Why A's Las Vegas relocation isn't final even if MLB owners approve it originally appeared on NBC Sports Bay Area
As MLB's annual owners meetings begin Tuesday, a vote on the Athletics' relocation from Oakland to Las Vegas is at the top of their to-do list.
But even though owners reportedly are expected to approve the move, the relocation isn't set in stone.
David Samson, the former president of the Florida Marlins and Montreal Expos who was involved with the relocation process for both teams, recently explained why that's the case in an interview with Jason Mastrodonato of the San Jose Mercury News.
“It’s the next step,” Samson told Mastrodonato. “It’s a step. It’s not the final step. Even with a relocation approval vote, that doesn’t mean Oakland is losing its team.
“What they will approve is for the A’s to relocate to Las Vegas. But that’s not baseball approving the finished documents.”
The A's need 75 percent of MLB owners to approve the move in a vote expected to take place Thursday.
While it's a major step in the process for A's owner John Fisher, the franchise still will have plenty to do after the fact, per Mastrodonato, including approval of a stadium operating agreement and a non-relocation agreement with Las Vegas, a construction agreement, a private financing plan and new renderings for the proposed stadium after the originals were tossed out.
“These are not all five-page agreements; these are hundreds of pages,” Samson told Mastrodonato. “There has to be another stage where baseball will approve all these documents. … John Fisher can’t just stand up and say, ‘We’re playing here.’ ”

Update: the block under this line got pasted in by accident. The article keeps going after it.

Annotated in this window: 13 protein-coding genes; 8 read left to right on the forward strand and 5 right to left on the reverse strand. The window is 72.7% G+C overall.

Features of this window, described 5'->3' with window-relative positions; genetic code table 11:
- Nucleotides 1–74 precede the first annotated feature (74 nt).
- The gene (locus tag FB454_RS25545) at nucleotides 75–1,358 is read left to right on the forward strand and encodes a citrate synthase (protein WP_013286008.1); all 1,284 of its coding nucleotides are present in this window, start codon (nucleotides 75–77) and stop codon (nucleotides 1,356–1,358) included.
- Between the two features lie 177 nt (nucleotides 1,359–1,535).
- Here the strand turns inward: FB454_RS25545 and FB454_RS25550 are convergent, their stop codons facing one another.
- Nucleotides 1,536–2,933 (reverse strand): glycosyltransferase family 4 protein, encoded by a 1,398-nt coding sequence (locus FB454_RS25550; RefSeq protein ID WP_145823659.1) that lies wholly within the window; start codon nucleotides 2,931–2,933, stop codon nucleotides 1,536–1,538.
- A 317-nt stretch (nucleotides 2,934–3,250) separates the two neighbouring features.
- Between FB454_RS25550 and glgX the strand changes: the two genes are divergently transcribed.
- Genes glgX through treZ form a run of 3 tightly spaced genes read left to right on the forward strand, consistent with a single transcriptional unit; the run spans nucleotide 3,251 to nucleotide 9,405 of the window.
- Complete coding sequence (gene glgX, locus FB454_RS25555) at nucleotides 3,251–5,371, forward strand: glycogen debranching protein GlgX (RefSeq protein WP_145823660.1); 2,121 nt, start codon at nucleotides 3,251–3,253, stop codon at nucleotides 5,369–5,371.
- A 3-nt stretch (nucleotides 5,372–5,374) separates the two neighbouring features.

Additionally, the A's lease to play at Oakland Coliseum expires after the 2024 MLB season, so the team will need to find a new place to play unless their agreement is renewed. Oakland mayor Sheng Thao has stated extending the lease could come with stipulations, however, as the city seeks guarantee of a future expansion team and that the A's name would stay in the Bay.
Meanwhile, Nevada teachers are doing all they can to stop the A's from receiving public funding approved by the state legislature this summer to help build their new ballpark in Las Vegas. Schools over Stadiums is attempting to put the $380 million in public funding on the November 2024 election ballot, hoping Nevada residents redirect that money away from the potential stadium.
After a season of reverse boycotts and plenty of uncertainty for A's fans, much hinges on this week's vote. But it isn't necessarily the end of the road for those who hope to see the team stay in Oakland.